classification
Title: exec() behavior - revisited
Type: behavior Stage:
Components: Documentation Versions: Python 3.0
process
Status: closed Resolution: works for me
Dependencies: Superseder:
Assigned To: georg.brandl Nosy List: beazley, flox, georg.brandl, jhylton
Priority: normal Keywords:

Created on 2009-01-04 14:52 by beazley, last changed 2013-05-07 14:31 by flox. This issue is now closed.

Messages (5)
msg79059 - (view) Author: David M. Beazley (beazley) Date: 2009-01-04 14:52
Please forgive me, but I'm really trying to wrap my brain around the 
behavior of exec() in Python 3.   Here's a quote from the documentation:

   "In all cases, if the optional parts are omitted, the code is
    executed in the current scope."

This is referring to the optional use of the globals/locals parameters 
and seems to indicate that if they're omitted the code executes in the 
scope where the exec() appeared.

Yet, this code fails:

def foo():
    exec("a = 42")
    print(a)         # NameError: a

Now, I realize that exec() became a function in Python 3.  However, 
regardless of that, is it really the intent that exec() not be allowed 
to ever modify any local variable of a function?   In other words, do I 
really have to do this?

def foo():
    ldict = locals()
    exec("a=42",globals(),ldict)
    a = ldict['a']
    print(a)

I submitted a bug report about this once before and it was immediately 
dismissed.   

I would appreciate some greater clarity on this matter this go around.  
Specifically, what is the approved way to have exec() modify the local 
environment of a function?
msg79061 - (view) Author: Georg Brandl (georg.brandl) * (Python committer) Date: 2009-01-04 15:13
> Please forgive me, but I'm really trying to wrap my brain around the 
> behavior of exec() in Python 3.   Here's a quote from the documentation:

>    "In all cases, if the optional parts are omitted, the code is
>     executed in the current scope."

> This is referring to the optional use of the globals/locals parameters 
> and seems to indicate that if they're omitted the code executes in the 
> scope where the exec() appeared.

That's right, but in some cases the locals can't be changed.  I'll
document this better.

> Now, I realize that exec() became a function in Python 3.  However, 
> regardless of that, is it really the intent that exec() not be allowed 
> to ever modify any local variable of a function?   In other words, do I 
> really have to do this?

> def foo():
>     ldict = locals()
>     exec("a=42",globals(),ldict)
>     a = ldict['a']
>     print(a)

Yes, if you really need "a" as a local afterwards.

> I would appreciate some greater clarity on this matter this go around.  
> Specifically, what is the approved way to have exec() modify the local 
> environment of a function?

There is none.  To modify the locals of a function on the fly is not
possible without several consequences: normally, function locals are not
stored in a dictionary, but an array, whose indices are determined at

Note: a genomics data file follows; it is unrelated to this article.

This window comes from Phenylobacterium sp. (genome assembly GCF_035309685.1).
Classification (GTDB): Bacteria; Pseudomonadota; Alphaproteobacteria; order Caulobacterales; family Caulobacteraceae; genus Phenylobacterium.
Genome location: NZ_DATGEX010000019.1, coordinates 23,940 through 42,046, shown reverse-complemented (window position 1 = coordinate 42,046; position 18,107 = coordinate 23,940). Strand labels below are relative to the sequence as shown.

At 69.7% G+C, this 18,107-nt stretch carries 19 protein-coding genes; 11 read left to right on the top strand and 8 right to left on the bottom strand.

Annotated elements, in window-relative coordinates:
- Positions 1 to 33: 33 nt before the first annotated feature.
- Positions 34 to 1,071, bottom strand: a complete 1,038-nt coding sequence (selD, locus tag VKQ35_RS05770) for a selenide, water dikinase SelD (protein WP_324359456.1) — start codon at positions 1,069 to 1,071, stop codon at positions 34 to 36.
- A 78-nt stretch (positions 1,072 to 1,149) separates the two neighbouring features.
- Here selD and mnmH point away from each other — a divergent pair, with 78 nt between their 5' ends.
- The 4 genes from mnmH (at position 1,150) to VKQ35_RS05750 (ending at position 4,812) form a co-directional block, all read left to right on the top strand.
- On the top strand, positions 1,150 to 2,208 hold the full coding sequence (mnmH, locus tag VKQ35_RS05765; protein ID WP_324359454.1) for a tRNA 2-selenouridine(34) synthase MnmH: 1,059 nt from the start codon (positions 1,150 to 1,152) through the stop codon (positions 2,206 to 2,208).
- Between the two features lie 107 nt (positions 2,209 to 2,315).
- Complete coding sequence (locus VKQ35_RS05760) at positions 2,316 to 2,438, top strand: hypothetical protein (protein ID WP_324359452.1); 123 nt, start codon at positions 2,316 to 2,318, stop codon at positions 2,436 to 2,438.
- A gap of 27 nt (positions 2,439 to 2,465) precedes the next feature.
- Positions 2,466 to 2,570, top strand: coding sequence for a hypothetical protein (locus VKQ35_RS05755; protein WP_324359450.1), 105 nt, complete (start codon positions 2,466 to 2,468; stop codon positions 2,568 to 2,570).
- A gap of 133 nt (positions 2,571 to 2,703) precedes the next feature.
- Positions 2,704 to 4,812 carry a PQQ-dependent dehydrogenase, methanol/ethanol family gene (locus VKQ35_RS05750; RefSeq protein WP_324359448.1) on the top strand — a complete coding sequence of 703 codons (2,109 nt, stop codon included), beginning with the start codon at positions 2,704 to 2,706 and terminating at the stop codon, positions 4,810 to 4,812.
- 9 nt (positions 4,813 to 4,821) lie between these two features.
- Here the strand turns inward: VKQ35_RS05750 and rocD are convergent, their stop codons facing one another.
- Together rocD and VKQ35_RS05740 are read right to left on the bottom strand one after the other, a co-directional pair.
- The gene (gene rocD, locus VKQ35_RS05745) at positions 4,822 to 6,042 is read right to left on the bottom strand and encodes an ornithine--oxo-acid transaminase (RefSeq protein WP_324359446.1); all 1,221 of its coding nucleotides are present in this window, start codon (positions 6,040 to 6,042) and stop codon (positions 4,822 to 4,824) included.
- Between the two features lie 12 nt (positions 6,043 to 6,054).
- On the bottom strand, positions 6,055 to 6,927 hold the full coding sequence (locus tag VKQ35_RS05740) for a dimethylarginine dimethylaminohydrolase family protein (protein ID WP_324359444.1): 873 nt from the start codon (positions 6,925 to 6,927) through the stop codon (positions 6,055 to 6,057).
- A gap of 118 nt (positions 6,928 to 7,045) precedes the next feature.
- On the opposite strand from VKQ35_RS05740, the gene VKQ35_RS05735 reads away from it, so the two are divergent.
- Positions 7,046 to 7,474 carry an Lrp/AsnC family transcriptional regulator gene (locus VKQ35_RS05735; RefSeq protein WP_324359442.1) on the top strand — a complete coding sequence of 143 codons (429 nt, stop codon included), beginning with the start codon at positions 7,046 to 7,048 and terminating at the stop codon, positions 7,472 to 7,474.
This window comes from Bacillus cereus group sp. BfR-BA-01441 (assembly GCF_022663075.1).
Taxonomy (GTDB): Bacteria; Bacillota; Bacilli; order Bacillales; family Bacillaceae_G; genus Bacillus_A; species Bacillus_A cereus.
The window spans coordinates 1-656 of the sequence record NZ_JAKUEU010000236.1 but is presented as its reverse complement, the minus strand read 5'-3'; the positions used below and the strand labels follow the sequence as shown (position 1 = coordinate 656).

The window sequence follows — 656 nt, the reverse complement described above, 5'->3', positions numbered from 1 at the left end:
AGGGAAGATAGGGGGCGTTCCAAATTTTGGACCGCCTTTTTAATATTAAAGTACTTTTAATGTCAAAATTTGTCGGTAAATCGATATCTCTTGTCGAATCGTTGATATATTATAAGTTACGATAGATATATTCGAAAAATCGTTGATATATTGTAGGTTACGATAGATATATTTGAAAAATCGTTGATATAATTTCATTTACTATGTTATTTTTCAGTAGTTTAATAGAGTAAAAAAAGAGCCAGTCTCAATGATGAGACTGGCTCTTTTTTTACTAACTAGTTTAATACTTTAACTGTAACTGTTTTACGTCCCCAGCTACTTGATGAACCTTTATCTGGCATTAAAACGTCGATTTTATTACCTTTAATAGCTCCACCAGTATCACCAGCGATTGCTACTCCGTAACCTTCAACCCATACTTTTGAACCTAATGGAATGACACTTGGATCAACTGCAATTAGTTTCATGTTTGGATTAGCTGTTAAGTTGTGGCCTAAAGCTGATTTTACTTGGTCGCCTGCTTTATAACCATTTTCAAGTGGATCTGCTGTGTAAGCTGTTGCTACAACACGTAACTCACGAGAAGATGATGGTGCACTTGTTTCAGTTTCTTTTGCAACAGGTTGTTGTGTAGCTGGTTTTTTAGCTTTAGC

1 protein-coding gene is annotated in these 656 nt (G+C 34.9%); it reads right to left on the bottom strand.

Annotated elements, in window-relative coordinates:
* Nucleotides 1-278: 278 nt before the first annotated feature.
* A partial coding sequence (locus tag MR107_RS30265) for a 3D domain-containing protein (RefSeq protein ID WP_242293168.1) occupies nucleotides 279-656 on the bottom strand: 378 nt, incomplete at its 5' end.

compile time from the known locales.  This collides at least with new
locals added by exec.  The old exec statement circumvented this, because
the compiler knew that if an exec without globals/locals args occurred
in a function, that namespace would be "unoptimized", i.e. not using the
locals array.  Since exec() is now a normal function, the compiler does
not know what "exec" may be bound to, and therefore can not treat is
specially.
msg79063 - (view) Author: David M. Beazley (beazley) Date: 2009-01-04 15:18
One further followup just to make sure I'm clear.

Is it always safe to pass the result of locals() into exec and extract 
the result as shown in my example?  

Since I'm writing about this in a book, I just want to make absolutely 
certain I know what's going on and that I don't tell people something 
that's completely bogus.

Thanks!
msg79064 - (view) Author: Georg Brandl (georg.brandl) * (Python committer) Date: 2009-01-04 15:23
Yes, the dictionary will always contain "a" afterwards.

However, a cleaner way would be to use locals().copy(), or, if you don't
need current locals in the exec'd string, just a fresh dict.

In scopes not using the optimized locals, there may be some other
effects when using the dict returned by locals() directly:
* in module scopes, the dictionary returned by locals() is the same as
the globals() one
* in class scopes, the locals() dict is actually the local scope of the
class
msg84818 - (view) Author: Jeremy Hylton (jhylton) Date: 2009-03-31 16:10
I think this bug ran out of steam.  Python is behaving as intended, and
I think Georg addressed all of David's questions.
History
Date User Action Args
2013-05-07 14:31:30floxsetnosy: + flox
2009-03-31 16:10:21jhyltonsetstatus: open -> closed

nosy: + jhylton
messages: + msg84818

resolution: works for me
2009-01-04 15:23:38georg.brandlsetmessages: + msg79064
2009-01-04 15:18:52beazleysetmessages: + msg79063
2009-01-04 15:13:13georg.brandlsetassignee: georg.brandl
messages: + msg79061
components: + Documentation, - Interpreter Core
nosy: + georg.brandl
2009-01-04 14:52:36beazleycreate